EWING FAMILY HISTORY
Historically, the names of the men are recorded in history books and for that reason, you will find more stories of Ewing men on this site. But the Ewing women were the unsung heroines of their time.
In an address delivered at the centennial celebration in Marietta, Ohio, by General Thomas Ewing, the following was spoken about Rachel Harris (1754-1825), wife of George Ewing (1754-1824): "She was the wife of a soldier of the Revolution, who emigrated to the far West after the war ended. She had made the journey from the Ohio over river and mountain, by flood and fell, through an almost trackless wilderness, on horseback, unattended, carrying a boy baby in her arms. No man ever boasted of his lineage with loftier pride than I, when I say that brave and loving woman was my grandmother and the baby my father."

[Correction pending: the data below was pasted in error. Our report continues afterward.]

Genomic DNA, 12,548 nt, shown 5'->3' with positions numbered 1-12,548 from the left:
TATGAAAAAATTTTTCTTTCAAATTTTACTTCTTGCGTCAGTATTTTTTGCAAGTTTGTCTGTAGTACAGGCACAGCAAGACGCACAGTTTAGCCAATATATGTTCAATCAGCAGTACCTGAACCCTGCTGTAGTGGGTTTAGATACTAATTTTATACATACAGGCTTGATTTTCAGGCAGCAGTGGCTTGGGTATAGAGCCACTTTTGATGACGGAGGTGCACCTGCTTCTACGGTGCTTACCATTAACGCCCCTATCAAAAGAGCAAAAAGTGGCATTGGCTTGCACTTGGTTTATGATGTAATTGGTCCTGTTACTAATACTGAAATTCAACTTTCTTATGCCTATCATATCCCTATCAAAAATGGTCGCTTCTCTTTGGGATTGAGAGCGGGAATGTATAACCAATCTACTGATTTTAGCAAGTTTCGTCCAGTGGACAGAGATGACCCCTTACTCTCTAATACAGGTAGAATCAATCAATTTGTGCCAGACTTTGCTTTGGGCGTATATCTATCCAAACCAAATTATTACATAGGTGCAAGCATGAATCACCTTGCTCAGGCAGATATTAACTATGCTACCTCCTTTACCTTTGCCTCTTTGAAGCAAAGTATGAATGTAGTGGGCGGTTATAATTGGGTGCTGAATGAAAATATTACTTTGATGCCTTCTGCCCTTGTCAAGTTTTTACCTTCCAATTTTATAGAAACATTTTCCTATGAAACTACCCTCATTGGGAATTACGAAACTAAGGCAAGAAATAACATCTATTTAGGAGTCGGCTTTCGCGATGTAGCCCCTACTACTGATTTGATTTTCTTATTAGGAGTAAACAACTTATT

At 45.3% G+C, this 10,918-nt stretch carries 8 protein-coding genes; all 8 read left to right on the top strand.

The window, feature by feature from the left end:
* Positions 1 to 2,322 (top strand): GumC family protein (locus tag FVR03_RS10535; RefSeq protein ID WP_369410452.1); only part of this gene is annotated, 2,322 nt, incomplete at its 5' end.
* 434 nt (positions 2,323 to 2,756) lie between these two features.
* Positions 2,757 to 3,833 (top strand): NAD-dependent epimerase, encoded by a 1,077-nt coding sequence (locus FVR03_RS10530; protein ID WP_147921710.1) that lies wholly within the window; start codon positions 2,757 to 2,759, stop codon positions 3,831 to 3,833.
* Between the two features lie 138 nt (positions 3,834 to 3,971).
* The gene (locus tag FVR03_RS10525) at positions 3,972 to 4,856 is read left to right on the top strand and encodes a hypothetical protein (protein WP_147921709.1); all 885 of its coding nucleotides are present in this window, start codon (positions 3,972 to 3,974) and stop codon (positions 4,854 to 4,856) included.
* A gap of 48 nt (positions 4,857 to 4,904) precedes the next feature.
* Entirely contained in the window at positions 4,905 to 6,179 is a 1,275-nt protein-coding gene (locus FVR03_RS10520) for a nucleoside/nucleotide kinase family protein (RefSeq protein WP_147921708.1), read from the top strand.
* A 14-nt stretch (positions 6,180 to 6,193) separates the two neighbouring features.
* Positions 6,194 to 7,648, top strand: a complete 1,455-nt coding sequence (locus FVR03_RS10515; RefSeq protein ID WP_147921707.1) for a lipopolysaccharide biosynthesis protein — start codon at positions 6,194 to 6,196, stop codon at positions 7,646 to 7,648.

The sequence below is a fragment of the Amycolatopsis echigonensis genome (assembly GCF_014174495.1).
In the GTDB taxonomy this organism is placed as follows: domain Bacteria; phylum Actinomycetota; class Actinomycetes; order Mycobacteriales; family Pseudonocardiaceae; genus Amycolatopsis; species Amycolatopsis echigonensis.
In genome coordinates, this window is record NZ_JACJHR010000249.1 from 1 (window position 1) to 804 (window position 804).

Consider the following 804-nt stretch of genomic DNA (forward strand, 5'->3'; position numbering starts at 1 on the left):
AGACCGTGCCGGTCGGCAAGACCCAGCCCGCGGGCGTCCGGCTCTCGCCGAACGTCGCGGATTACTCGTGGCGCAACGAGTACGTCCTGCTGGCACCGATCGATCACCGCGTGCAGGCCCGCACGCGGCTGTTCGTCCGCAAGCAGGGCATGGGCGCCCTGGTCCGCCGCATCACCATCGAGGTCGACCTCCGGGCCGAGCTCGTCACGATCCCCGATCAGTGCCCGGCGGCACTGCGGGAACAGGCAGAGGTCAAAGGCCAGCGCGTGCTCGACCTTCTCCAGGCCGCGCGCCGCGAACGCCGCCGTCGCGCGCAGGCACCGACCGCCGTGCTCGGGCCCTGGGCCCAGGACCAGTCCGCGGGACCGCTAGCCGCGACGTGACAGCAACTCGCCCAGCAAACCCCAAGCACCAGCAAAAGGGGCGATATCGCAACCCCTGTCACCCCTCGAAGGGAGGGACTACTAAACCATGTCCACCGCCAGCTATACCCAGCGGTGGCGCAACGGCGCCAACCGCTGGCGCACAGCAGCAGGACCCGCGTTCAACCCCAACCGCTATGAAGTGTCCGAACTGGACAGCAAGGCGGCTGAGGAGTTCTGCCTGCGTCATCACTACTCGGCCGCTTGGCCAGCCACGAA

The Ewing women had little but the bare necessities of life, yet they struggled as did their husbands to build a better life for their children and future generations. Childbearing was difficult at best and many children died in infancy. Nonetheless, many Ewing women gave birth every year or two, some onward of twenty years! They worked the land, provided an education to their children, kept the house, cooked, and supported their husbands in their chosen fields. You can read about their challenging lives by selecting the buttons to the left or clicking on the links below.
Rachel Harris (1754-1825) Husband: George Ewing
Jane Hunter Ewing (1792-1877) Husband: Elisha Latimer
Maria Wills Boyle (1801-1864) Husband: Hon. Thomas Ewing
Eleanor Boyle Ewing (1824-1888) Husband: William T. Sherman